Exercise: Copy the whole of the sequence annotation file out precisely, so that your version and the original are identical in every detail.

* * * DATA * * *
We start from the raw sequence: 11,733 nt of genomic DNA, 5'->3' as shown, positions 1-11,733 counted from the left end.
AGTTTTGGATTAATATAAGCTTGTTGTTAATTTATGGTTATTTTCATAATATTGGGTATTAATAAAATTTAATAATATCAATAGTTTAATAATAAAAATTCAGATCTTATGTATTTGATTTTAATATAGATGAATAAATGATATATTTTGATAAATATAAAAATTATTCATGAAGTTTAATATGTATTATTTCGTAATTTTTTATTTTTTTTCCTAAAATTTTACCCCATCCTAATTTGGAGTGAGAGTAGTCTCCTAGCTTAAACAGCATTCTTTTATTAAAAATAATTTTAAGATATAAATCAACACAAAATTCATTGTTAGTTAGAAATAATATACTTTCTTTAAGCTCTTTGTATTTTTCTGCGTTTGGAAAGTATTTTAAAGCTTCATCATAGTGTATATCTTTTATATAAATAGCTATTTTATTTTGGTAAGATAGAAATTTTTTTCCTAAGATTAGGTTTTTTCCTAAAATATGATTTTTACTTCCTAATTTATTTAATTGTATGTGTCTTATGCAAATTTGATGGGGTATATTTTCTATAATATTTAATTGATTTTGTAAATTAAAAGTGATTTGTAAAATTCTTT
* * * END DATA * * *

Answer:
We start from the raw sequence: 11,733 nt of genomic DNA, 5'->3' as shown, positions 1-11,733 counted from the left end.
AGTTTTGGATTAATATAAGCTTGTTGTTAATTTATGGTTATTTTCATAATATTGGGTATTAATAAAATTTAATAATATCAATAGTTTAATAATAAAAATTCAGATCTTATGTATTTGATTTTAATATAGATGAATAAATGATATATTTTGATAAATATAAAAATTATTCATGAAGTTTAATATGTATTATTTCGTAATTTTTTATTTTTTTTCCTAAAATTTTACCCCATCCTAATTTGGAGTGAGAGTAGTCTCCTAGCTTAAACAGCATTCTTTTATTAAAAATAATTTTAAGATATAAATCAACACAAAATTCATTGTTAGTTAGAAATAATATACTTTCTTTAAGCTCTTTGTATTTTTCTGCGTTTGGAAAGTATTTTAAAGCTTCATCATAGTGTATATCTTTTATATAAATAGCTATTTTATTTTGGTAAGATAGAAATTTTTTTCCTAAGATTAGGTTTTTTCCTAAAATATGATTTTTACTTCCTAATTTATTTAATTGTATGTGTCTTATGCAAATTTGATGGGGTATATTTTCTATAATATTTAATTGATTTTGTAAATTAAAAGTGATTTGTAAAATTCTTT